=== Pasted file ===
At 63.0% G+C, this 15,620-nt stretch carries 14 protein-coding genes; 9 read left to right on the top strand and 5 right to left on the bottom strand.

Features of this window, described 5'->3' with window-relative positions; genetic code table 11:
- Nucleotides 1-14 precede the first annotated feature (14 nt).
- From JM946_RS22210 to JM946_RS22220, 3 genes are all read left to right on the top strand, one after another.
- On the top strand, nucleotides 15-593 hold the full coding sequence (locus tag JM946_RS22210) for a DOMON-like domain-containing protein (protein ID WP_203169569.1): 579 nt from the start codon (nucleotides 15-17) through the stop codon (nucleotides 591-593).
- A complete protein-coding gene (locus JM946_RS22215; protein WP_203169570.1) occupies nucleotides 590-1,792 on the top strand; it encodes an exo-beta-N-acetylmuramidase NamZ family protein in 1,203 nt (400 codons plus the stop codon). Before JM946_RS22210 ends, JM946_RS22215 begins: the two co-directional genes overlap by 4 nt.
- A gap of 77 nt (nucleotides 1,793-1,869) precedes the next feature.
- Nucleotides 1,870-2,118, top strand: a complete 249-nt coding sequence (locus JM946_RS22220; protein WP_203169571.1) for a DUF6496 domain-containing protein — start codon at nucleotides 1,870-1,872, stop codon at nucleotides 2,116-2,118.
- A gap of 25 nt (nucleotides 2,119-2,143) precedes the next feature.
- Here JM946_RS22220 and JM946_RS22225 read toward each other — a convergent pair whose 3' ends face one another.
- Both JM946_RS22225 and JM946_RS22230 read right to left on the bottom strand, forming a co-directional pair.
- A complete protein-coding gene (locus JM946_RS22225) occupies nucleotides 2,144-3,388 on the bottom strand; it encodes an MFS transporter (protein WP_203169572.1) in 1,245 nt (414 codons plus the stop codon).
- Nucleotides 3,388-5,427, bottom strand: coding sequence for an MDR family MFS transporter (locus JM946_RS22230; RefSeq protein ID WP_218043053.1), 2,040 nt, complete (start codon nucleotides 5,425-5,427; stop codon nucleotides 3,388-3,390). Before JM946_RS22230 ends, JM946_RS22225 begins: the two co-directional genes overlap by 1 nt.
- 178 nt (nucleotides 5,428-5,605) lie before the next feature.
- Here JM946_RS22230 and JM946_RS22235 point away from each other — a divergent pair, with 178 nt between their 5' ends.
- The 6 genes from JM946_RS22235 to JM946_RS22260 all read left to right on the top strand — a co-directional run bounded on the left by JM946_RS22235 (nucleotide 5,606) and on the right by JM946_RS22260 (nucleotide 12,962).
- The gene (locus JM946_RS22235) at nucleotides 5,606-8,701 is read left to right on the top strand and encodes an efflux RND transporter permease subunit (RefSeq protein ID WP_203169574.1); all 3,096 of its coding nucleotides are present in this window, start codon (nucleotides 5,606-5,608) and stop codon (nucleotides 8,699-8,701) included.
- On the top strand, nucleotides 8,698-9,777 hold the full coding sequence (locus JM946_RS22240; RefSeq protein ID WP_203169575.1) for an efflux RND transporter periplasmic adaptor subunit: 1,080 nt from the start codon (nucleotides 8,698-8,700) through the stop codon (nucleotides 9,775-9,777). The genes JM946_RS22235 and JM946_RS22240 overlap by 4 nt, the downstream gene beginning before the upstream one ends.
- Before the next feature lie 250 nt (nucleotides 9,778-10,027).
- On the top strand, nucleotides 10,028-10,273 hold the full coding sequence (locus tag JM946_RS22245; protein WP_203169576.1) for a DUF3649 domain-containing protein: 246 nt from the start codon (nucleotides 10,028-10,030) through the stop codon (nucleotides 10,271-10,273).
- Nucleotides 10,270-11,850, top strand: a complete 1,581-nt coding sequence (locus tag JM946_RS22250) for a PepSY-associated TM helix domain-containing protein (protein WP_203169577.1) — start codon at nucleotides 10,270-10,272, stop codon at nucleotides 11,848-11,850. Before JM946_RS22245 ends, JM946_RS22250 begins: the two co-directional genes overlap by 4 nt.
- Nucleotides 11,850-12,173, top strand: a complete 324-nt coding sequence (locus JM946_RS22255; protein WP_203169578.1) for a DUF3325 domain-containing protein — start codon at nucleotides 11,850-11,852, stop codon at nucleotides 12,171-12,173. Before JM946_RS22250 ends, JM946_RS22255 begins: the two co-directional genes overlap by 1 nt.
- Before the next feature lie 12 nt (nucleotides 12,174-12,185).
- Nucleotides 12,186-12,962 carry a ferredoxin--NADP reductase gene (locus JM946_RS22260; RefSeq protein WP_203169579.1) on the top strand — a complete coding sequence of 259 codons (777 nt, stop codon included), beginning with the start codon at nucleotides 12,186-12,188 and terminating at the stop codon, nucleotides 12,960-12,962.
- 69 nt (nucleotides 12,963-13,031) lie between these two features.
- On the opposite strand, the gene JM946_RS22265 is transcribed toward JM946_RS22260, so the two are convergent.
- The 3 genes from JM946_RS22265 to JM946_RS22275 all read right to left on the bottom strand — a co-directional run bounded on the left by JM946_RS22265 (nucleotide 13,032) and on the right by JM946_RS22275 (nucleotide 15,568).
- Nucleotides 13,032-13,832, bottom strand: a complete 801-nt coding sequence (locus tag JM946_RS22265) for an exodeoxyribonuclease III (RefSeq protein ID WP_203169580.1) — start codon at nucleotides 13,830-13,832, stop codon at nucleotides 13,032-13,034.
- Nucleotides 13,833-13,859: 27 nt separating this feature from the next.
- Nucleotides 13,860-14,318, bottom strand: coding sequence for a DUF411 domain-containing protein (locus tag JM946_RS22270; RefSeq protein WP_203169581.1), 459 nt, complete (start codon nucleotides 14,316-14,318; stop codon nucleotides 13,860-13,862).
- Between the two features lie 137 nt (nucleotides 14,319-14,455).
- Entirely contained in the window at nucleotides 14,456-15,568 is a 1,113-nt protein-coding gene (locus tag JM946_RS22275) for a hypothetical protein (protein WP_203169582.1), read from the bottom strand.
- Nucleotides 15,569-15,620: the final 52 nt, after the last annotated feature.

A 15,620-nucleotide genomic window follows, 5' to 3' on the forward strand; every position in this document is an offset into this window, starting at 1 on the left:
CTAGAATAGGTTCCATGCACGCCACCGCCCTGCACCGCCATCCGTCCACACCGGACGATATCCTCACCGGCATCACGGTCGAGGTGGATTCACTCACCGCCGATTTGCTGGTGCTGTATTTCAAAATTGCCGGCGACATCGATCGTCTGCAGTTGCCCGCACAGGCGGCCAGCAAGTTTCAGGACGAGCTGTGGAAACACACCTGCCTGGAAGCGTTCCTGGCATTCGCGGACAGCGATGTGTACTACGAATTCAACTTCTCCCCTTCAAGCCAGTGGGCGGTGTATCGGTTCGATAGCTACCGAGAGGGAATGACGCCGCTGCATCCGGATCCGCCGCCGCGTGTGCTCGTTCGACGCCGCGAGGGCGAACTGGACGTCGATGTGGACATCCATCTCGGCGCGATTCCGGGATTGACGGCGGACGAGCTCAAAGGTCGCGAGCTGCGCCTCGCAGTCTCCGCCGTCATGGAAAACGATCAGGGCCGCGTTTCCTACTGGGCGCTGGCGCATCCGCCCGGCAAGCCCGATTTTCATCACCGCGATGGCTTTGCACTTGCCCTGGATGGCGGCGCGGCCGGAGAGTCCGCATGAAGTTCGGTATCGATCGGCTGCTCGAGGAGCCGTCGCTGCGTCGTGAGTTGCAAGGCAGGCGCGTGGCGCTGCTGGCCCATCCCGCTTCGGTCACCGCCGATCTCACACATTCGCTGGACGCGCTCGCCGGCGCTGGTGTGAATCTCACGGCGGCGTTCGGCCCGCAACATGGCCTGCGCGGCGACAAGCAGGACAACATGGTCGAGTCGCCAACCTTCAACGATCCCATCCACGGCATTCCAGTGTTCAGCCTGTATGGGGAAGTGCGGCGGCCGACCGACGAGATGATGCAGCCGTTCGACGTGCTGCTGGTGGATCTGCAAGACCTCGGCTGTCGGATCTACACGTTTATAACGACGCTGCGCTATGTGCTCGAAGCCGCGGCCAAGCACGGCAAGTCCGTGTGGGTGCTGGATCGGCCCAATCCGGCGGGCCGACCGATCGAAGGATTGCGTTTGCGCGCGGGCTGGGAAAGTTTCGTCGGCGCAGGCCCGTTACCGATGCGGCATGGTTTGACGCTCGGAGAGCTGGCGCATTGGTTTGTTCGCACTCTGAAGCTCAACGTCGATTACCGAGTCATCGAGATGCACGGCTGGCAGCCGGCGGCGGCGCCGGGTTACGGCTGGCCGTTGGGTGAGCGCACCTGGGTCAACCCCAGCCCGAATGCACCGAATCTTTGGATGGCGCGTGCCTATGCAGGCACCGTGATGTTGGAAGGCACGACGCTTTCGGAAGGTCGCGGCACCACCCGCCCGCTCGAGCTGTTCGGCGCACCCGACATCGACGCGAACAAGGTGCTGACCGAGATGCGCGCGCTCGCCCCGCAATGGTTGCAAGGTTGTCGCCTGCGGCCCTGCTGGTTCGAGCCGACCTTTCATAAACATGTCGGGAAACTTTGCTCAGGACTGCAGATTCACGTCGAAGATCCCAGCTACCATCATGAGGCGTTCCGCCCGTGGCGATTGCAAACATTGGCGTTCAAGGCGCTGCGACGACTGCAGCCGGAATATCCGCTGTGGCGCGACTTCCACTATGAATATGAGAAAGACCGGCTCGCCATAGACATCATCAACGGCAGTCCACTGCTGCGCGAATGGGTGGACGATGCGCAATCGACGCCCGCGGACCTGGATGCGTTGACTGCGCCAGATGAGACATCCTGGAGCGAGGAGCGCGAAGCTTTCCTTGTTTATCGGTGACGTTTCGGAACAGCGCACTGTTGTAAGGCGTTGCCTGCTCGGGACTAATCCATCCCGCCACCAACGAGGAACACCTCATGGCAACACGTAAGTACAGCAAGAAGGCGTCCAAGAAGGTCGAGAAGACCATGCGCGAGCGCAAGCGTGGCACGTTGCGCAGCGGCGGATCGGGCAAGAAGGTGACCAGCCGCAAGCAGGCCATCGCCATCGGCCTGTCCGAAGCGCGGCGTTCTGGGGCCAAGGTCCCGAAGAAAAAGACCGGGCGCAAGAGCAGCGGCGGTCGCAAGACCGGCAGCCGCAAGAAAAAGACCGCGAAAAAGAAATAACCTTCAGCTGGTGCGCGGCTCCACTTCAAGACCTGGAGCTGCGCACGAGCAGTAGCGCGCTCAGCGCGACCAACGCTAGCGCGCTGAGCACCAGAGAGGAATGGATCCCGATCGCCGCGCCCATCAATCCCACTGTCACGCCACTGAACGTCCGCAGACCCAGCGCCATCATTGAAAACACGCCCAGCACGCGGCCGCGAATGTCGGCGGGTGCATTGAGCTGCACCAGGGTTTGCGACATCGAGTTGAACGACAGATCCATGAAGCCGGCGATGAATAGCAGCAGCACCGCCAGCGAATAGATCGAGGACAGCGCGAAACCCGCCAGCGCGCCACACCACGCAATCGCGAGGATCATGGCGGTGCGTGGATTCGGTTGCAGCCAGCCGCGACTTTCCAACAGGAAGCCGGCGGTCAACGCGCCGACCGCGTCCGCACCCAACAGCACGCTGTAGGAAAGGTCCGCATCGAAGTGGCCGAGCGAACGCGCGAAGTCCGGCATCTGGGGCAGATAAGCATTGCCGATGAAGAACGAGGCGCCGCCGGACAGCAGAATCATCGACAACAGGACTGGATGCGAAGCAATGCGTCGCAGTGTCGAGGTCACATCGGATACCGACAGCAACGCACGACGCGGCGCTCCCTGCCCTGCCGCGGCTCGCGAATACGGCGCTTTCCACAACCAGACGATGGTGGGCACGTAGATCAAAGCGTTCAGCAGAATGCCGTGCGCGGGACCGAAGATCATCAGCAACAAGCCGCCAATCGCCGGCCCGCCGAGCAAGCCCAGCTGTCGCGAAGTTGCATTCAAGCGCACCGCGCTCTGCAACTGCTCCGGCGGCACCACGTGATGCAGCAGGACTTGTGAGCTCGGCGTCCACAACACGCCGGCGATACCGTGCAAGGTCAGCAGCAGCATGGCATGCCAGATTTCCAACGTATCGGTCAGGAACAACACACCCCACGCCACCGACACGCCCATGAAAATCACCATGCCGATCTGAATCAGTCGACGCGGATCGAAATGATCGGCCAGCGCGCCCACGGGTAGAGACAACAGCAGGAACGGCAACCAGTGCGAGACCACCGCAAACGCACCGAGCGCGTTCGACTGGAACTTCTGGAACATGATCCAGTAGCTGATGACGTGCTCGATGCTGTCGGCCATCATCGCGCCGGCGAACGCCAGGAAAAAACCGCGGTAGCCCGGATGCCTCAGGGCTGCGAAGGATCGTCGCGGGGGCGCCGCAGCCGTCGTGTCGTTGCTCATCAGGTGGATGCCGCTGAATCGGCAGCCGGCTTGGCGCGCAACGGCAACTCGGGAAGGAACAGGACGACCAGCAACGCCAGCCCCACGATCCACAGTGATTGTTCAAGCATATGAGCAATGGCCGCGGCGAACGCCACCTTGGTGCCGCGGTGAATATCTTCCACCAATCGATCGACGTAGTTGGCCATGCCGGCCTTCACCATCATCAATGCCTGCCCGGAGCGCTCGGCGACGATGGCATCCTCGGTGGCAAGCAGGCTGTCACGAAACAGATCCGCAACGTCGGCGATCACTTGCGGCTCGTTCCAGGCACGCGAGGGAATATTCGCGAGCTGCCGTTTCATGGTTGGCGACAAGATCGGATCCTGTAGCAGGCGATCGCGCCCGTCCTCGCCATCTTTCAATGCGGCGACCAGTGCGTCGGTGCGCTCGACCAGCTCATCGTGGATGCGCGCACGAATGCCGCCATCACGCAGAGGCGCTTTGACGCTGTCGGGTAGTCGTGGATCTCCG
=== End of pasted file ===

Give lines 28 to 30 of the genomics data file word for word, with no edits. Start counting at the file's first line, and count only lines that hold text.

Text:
- Nucleotides 13,032-13,832, bottom strand: a complete 801-nt coding sequence (locus tag JM946_RS22265) for an exodeoxyribonuclease III (RefSeq protein ID WP_203169580.1) — start codon at nucleotides 13,830-13,832, stop codon at nucleotides 13,032-13,034.
- Nucleotides 13,833-13,859: 27 nt separating this feature from the next.
- Nucleotides 13,860-14,318, bottom strand: coding sequence for a DUF411 domain-containing protein (locus tag JM946_RS22270; RefSeq protein WP_203169581.1), 459 nt, complete (start codon nucleotides 14,316-14,318; stop codon nucleotides 13,860-13,862).